1) Here’s something you don’t see every day. A story from a war we’re having. Today, nine soldiers were killed when a helicopter crashed in Afghanistan. The one TV network that covered the story — CBS — did so with file footage of helicopters, and a woman standing on a roof in Kabul, reading details from a press release from NATO.
Increasingly, the most solid reporting on the war — the war part of the war — is coming from non-mainstream sources. This comes from Global Post. The blog can be found here. Note: The following contains strong language. War is like that.
Have we ever had a political campaign in the middle of a war, and have it not be the central issue?
2) The air continues to turn foul over the sudden cancellation of the premiere of Troubled Waters, a documentary about pollution in the Mississippi River that may have angered agricultural interests at the sponsoring University of Minnesota. Yesterday the Minnesota Daily made it apparent that it was Karen Himle, wife of the former business partner of
GOP IP gubernatorial candidate Tom Horner, who was primarily responsible for pulling the plug. She’s head of university relations.( Here’s the flow chart for that department).
Late last week, the head of the Bell Museum at the U of M issued a release explaining the reasons the film was pulled over the objections of just about everyone who had anything to do with its production. Today, the Star Tribune suggests that inside the Bell, it is not a happy family.
The head of the film unit at the Bell gave the Star Tribune “a list of 27 scientists at the U and elsewhere who were part of the review process, as well as 17 resource managers and extension educators, 10 farmers and nine science writers and communication specialists.” That wasn’t good enough.
The people who appear to have called the shots on this aren’t talking. The head of the film unit at the Bell Museum said she doesn’t think outside influences were exerted to kill the film.
MinnPost’s David Brauer points out that one reason there’s suspicion about the circumstances surrounding this particular film, is it’s not the first time the U has killed an unflattering portrayal of agriculture.
3 First written anonymously as “Twin Cities White Collar Man Walking,” the Homeless Help Network has grown to make the homeless more visible. It spawned We Are Visible. Chris Jenks writes it. A few years ago he was just another guy with a nice home, a few cars, and money socked away. Today, he’s homeless. He tells his story to The Story’s Dick Gordon.
4) What happens when police wait for a month to investigate a crime? A man gets his reputation destroyed. Ask Joe Halvorson, whose story is being told in a series in the Red Wing Republican Eagle.
5) Needle Doctor is leaving Dinkytown, the Minnesota Daily reports.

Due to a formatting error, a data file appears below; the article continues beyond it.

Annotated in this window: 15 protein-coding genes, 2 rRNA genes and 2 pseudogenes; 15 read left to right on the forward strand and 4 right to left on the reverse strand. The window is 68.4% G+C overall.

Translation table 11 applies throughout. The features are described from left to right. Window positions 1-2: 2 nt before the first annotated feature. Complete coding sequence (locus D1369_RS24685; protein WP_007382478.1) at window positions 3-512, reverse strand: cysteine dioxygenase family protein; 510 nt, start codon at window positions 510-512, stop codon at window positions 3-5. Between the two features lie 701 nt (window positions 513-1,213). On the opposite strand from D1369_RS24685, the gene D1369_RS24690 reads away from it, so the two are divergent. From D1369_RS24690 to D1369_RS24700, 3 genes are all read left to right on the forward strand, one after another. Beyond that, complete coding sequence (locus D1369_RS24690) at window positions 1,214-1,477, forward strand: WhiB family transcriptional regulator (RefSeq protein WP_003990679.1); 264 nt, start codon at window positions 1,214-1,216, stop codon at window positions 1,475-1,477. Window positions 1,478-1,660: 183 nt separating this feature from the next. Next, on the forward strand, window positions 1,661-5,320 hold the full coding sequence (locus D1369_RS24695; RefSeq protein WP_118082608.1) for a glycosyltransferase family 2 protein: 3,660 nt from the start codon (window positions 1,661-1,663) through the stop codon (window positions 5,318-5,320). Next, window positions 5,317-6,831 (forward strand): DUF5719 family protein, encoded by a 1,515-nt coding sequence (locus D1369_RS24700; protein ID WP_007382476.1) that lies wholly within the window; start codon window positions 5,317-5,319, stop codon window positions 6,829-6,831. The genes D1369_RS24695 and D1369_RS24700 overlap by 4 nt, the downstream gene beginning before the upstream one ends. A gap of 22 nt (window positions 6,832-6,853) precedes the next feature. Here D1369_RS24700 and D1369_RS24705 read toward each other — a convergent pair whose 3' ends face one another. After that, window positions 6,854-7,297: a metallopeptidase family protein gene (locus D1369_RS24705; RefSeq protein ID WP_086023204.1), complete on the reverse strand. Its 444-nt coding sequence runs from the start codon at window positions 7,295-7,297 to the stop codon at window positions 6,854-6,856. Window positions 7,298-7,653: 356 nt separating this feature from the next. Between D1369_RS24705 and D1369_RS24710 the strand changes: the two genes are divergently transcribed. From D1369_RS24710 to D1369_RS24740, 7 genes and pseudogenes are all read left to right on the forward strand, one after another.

Needle Doctor is a perfect example of how a small business can survive by being nimble. When Best Buy moved into the market years ago, the owner turned to the Internet to compete.
Bonus: Who knew there was a search for the woman who was the girl in this famous ad?
It was presumed that the woman was found in the ’90s. But now it’s been revealed that she was a fake and the real person has just been found.
Picture of the Day (So far): Wanted: Copy editor in South Bend.
The billboard has been fixed.
Breaking: Twitter is under attack.
A group of economists on Monday declared that the recent recession lasted 18 months and ended in June of 2009. Does the recession feel over to you?
WHAT WE’RE DOING
Midmorning (9-11 a.m.) – First hour: The lending practices that experts blame for students’ struggle to pay back their loans.
Second hour: Gary Shteyngart, author of “Super Sad True Love Story.” His previous books include “Absurdistan.”
Midday (11 a.m. – 1 p.m.) – First hour: The complexities of putting a balanced budget together in Minnesota.
Second hour: IP gubernatorial candidate Tom Horner, taped yesterday at the Humphrey Institute candidate series event.
Talk of the Nation (1-3 p.m.) – First hour: The United Nations General
Assembly: What’s the point?
Second hour: Can social media save the world?
All Things Considered (3-6:30 p.m.) – During the housing boom, many tradesmen and construction workers moved to places like Isanti County to pursue their own American dream. But in fall 2010, they are the new poor. Isanti County used to lead the nation in growth. Now it leads the state in foreclosures and delinquencies. The residents are fiscal and social conservatives and want home-grown solutions rather than government. But the recession, and being the epicenter of the latest foreclosure crisis, has tested its ability to innovate.